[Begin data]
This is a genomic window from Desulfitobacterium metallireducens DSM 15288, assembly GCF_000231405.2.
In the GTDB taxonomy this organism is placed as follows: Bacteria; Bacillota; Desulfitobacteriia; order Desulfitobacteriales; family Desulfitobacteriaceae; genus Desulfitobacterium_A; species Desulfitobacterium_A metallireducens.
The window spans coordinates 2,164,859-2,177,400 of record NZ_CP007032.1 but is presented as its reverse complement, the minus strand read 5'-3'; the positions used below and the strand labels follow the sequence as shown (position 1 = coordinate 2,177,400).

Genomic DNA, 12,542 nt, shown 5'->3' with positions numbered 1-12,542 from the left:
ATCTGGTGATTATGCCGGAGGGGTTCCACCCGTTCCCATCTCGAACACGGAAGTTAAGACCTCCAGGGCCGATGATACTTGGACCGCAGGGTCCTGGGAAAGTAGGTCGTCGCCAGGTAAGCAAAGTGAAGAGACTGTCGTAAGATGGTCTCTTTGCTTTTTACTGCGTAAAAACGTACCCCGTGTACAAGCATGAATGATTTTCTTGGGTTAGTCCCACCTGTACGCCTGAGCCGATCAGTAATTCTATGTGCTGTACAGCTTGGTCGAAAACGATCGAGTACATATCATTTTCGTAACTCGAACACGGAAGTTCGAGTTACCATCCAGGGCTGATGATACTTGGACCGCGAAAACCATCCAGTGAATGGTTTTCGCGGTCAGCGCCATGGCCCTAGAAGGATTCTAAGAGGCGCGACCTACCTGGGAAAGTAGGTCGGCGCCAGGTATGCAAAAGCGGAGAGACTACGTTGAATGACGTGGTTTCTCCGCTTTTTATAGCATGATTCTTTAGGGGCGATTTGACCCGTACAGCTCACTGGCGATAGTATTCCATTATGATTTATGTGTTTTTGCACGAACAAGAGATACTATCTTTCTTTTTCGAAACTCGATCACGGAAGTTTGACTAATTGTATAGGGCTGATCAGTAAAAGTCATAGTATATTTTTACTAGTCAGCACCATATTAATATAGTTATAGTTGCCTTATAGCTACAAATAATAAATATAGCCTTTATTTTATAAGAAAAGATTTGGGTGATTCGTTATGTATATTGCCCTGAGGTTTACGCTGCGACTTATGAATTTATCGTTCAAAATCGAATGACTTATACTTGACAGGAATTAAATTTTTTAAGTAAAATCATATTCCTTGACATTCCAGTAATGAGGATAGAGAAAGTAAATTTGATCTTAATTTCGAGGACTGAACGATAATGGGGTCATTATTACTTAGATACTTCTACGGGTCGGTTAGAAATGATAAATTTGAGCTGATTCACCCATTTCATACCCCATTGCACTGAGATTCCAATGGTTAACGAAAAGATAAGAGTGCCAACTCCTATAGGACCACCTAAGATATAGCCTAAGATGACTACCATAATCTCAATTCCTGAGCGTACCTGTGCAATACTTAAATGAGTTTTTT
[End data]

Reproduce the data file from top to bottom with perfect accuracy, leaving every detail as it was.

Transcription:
This is a genomic window from Desulfitobacterium metallireducens DSM 15288, assembly GCF_000231405.2.
In the GTDB taxonomy this organism is placed as follows: Bacteria; Bacillota; Desulfitobacteriia; order Desulfitobacteriales; family Desulfitobacteriaceae; genus Desulfitobacterium_A; species Desulfitobacterium_A metallireducens.
The window spans coordinates 2,164,859-2,177,400 of record NZ_CP007032.1 but is presented as its reverse complement, the minus strand read 5'-3'; the positions used below and the strand labels follow the sequence as shown (position 1 = coordinate 2,177,400).

Genomic DNA, 12,542 nt, shown 5'->3' with positions numbered 1-12,542 from the left:
ATCTGGTGATTATGCCGGAGGGGTTCCACCCGTTCCCATCTCGAACACGGAAGTTAAGACCTCCAGGGCCGATGATACTTGGACCGCAGGGTCCTGGGAAAGTAGGTCGTCGCCAGGTAAGCAAAGTGAAGAGACTGTCGTAAGATGGTCTCTTTGCTTTTTACTGCGTAAAAACGTACCCCGTGTACAAGCATGAATGATTTTCTTGGGTTAGTCCCACCTGTACGCCTGAGCCGATCAGTAATTCTATGTGCTGTACAGCTTGGTCGAAAACGATCGAGTACATATCATTTTCGTAACTCGAACACGGAAGTTCGAGTTACCATCCAGGGCTGATGATACTTGGACCGCGAAAACCATCCAGTGAATGGTTTTCGCGGTCAGCGCCATGGCCCTAGAAGGATTCTAAGAGGCGCGACCTACCTGGGAAAGTAGGTCGGCGCCAGGTATGCAAAAGCGGAGAGACTACGTTGAATGACGTGGTTTCTCCGCTTTTTATAGCATGATTCTTTAGGGGCGATTTGACCCGTACAGCTCACTGGCGATAGTATTCCATTATGATTTATGTGTTTTTGCACGAACAAGAGATACTATCTTTCTTTTTCGAAACTCGATCACGGAAGTTTGACTAATTGTATAGGGCTGATCAGTAAAAGTCATAGTATATTTTTACTAGTCAGCACCATATTAATATAGTTATAGTTGCCTTATAGCTACAAATAATAAATATAGCCTTTATTTTATAAGAAAAGATTTGGGTGATTCGTTATGTATATTGCCCTGAGGTTTACGCTGCGACTTATGAATTTATCGTTCAAAATCGAATGACTTATACTTGACAGGAATTAAATTTTTTAAGTAAAATCATATTCCTTGACATTCCAGTAATGAGGATAGAGAAAGTAAATTTGATCTTAATTTCGAGGACTGAACGATAATGGGGTCATTATTACTTAGATACTTCTACGGGTCGGTTAGAAATGATAAATTTGAGCTGATTCACCCATTTCATACCCCATTGCACTGAGATTCCAATGGTTAACGAAAAGATAAGAGTGCCAACTCCTATAGGACCACCTAAGATATAGCCTAAGATGACTACCATAATCTCAATTCCTGAGCGTACCTGTGCAATACTTAAATGAGTTTTTT